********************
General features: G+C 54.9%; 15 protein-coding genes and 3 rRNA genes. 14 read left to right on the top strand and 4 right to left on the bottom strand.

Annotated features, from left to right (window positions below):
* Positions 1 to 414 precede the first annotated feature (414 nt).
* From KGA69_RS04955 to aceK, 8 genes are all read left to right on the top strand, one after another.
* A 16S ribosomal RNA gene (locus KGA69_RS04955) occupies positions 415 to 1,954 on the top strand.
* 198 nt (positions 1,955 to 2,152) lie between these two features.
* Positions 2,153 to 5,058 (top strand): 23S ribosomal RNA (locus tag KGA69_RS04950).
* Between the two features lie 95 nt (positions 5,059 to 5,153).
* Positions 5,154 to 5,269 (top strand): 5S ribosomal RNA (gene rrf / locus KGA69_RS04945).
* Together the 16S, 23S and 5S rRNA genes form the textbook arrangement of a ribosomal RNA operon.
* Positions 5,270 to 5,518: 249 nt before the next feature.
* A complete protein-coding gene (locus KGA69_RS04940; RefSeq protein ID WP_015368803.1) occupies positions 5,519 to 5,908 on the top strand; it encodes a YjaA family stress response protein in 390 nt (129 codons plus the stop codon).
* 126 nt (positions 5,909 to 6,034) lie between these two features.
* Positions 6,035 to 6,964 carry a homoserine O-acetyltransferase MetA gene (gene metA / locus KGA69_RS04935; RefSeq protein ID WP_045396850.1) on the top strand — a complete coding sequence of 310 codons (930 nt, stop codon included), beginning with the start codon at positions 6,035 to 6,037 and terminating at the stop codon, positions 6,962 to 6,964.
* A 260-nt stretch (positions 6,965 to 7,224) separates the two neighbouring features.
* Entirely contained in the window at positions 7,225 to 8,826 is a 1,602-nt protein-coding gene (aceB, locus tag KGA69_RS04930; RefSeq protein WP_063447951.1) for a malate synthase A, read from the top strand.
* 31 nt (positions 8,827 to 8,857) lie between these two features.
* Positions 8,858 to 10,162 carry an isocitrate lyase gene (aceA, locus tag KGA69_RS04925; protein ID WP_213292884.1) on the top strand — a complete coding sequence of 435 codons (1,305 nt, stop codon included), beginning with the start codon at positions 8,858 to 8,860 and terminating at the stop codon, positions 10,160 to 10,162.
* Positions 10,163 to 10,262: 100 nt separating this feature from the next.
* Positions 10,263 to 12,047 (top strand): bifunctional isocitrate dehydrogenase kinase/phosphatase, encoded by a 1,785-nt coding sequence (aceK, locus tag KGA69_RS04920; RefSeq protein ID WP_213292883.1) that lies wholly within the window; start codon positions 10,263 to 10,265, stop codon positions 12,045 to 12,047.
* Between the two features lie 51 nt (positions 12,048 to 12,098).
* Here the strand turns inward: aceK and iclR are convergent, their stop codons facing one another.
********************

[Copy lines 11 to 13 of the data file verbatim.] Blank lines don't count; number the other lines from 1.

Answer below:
* Positions 5,270 to 5,518: 249 nt before the next feature.
* A complete protein-coding gene (locus KGA69_RS04940; RefSeq protein ID WP_015368803.1) occupies positions 5,519 to 5,908 on the top strand; it encodes a YjaA family stress response protein in 390 nt (129 codons plus the stop codon).
* 126 nt (positions 5,909 to 6,034) lie between these two features.